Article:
Explore various methods for checking for broken links and what to consider when applying the approaches to your site.
Broken links can be a major issue for websites, causing frustration for users and potentially harming SEO rankings.
There are a number of different ways to check for broken links, and each has its benefits and challenges. Let's look at two common approaches.
One approach is to regularly check for broken links against your live production site. Some SEO services will do this automatically for you, or you can write your own script. Events can also be set up to trigger the check on an as-needed basis.
For pre-rendered sites, it can be useful to check for broken links during the build process. However, this can be tricky to set up, especially for server-rendered sites like Next.js.
When it comes to reporting on broken link tests, there are several factors to consider to ensure that the report is actionable and acted upon quickly.
How often you check your site should be a byproduct of how often the content is updated. You should check for broken links more freq_u_ently than you publish new content.
If you're usually publishing new content weekly, run a daily check on your site to check what was published yesterday.
Or maybe you don't have a blog, but you might change a page monthly. Then run a weekly check.
The report should include a list of broken links, along with the URL where the link was found and the HTTP status code returned.
It's important to prioritize the broken links based on their impact on the user experience and SEO. For example, highly visibility pages should be fixed immediately.
If the report is too noisy, it will get ignored, even if it has useful information. It should stay out of the way until it's important to act. And when that time comes, provide information to make it clear what needs to be done, where it should be done, and who is going to do it.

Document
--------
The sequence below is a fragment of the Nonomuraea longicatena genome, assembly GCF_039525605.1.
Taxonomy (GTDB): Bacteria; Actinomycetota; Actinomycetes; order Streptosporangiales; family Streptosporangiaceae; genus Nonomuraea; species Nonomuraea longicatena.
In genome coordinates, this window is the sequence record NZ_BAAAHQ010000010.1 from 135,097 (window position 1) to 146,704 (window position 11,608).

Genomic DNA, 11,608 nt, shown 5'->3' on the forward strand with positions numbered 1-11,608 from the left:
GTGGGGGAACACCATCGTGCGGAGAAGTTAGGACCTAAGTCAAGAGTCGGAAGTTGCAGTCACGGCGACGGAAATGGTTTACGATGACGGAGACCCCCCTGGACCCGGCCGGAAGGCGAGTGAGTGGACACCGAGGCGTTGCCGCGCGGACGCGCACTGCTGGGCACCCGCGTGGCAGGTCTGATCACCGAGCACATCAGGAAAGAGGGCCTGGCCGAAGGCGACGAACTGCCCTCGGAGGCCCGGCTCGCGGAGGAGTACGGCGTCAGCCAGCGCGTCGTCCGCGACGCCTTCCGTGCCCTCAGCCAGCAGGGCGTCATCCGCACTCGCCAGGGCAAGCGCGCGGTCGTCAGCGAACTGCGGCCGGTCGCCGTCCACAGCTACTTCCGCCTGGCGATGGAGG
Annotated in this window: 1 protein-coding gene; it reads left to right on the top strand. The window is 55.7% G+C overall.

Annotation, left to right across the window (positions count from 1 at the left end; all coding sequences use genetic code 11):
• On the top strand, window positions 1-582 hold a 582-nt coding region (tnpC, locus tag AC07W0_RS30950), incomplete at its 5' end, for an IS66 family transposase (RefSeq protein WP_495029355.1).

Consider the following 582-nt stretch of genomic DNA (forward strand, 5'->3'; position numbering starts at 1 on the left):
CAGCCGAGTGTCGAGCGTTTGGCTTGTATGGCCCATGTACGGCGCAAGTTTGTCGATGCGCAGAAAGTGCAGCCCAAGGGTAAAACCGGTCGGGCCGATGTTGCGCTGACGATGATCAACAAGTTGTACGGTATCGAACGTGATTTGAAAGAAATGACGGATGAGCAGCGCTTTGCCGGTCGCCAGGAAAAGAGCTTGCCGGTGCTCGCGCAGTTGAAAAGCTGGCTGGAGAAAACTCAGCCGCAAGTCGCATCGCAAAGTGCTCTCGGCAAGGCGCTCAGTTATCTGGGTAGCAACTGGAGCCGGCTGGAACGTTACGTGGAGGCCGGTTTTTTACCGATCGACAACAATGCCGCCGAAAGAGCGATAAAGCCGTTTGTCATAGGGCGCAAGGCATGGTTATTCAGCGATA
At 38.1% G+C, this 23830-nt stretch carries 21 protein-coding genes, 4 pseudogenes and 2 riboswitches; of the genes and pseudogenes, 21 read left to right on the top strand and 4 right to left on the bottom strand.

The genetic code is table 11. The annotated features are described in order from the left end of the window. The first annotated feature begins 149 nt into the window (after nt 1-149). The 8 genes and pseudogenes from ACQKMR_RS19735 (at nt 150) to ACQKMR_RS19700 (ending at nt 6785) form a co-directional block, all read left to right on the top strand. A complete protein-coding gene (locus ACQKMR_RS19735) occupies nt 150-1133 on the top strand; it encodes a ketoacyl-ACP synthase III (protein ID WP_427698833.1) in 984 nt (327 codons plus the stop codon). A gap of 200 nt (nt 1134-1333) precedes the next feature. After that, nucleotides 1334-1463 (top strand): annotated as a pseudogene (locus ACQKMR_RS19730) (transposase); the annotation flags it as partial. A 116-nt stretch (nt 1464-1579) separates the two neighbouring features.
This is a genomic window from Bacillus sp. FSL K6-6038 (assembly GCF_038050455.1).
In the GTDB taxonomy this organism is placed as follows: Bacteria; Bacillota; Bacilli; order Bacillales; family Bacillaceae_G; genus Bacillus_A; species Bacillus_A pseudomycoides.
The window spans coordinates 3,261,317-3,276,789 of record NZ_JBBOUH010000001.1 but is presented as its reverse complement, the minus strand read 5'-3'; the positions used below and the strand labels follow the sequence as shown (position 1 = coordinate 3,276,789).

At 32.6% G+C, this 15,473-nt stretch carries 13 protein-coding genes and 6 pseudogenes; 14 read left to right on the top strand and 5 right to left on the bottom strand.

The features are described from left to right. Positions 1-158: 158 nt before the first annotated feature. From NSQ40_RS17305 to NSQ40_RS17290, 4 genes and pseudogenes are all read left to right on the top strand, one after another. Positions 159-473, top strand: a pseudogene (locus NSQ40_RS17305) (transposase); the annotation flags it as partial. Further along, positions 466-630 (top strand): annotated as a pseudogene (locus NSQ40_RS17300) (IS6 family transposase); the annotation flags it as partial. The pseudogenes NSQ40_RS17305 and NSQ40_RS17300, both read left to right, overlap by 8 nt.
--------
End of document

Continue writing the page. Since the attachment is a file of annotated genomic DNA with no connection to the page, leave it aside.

For example, I use a simple Slack message for regular checks. But if I am checking during a build, I will fail the build with broken links, making it more obvious and immediately actionable.
(You know what I'm going to say, right?)
The right answer is the one that works best for you. I take both approaches in different ways at different times for different sites. For some sites, I test the entire site at build time. Other sites I only check routinely. And I use a combination in more complex scenarios.
There are a number of factors to consider:
There is further nuance from page to page. You may not want to test every page in the same way. Maybe critical pages are tested during the build, but you also run a weekly check on the entire site.
One last consideration I'll add is how you handle external links. There is always a risk when linking externally that the link will break. And yet, checking for external links may drastically slow the test down because you don't have control over the response time of those links.
I absolutely recommend testing external links but defer it to some routine check, and don't include it in your more frequent or mission-critical checks (unless it is mission critical).
Continuous integration was coined as an extreme programming practice, but is used more loosely today.
Commit file changes created during a GitHub automated workflow run.
Four considerations when deciding to run continuous integrations with production builds or as a separate workflow.